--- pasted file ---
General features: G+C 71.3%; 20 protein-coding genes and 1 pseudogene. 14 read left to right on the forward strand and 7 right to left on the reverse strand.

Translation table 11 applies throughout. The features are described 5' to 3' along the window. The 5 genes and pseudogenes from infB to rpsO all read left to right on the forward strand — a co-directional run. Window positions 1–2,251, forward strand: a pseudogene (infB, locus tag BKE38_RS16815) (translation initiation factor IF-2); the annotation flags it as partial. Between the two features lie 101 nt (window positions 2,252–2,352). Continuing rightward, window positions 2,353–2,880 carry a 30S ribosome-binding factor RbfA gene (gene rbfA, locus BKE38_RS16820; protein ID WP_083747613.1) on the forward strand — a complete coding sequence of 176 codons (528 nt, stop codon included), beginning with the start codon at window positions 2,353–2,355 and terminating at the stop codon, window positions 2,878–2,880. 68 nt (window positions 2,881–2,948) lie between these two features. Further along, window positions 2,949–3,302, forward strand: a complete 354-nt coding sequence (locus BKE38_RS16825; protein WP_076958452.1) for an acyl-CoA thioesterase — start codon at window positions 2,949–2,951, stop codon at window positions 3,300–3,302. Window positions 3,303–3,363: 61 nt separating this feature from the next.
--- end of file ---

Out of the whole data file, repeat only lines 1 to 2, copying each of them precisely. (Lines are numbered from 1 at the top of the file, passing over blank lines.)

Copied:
General features: G+C 71.3%; 20 protein-coding genes and 1 pseudogene. 14 read left to right on the forward strand and 7 right to left on the reverse strand.

Translation table 11 applies throughout. The features are described 5' to 3' along the window. The 5 genes and pseudogenes from infB to rpsO all read left to right on the forward strand — a co-directional run. Window positions 1–2,251, forward strand: a pseudogene (infB, locus tag BKE38_RS16815) (translation initiation factor IF-2); the annotation flags it as partial. Between the two features lie 101 nt (window positions 2,252–2,352). Continuing rightward, window positions 2,353–2,880 carry a 30S ribosome-binding factor RbfA gene (gene rbfA, locus BKE38_RS16820; protein ID WP_083747613.1) on the forward strand — a complete coding sequence of 176 codons (528 nt, stop codon included), beginning with the start codon at window positions 2,353–2,355 and terminating at the stop codon, window positions 2,878–2,880. 68 nt (window positions 2,881–2,948) lie between these two features. Further along, window positions 2,949–3,302, forward strand: a complete 354-nt coding sequence (locus BKE38_RS16825; protein WP_076958452.1) for an acyl-CoA thioesterase — start codon at window positions 2,949–2,951, stop codon at window positions 3,300–3,302. Window positions 3,303–3,363: 61 nt separating this feature from the next.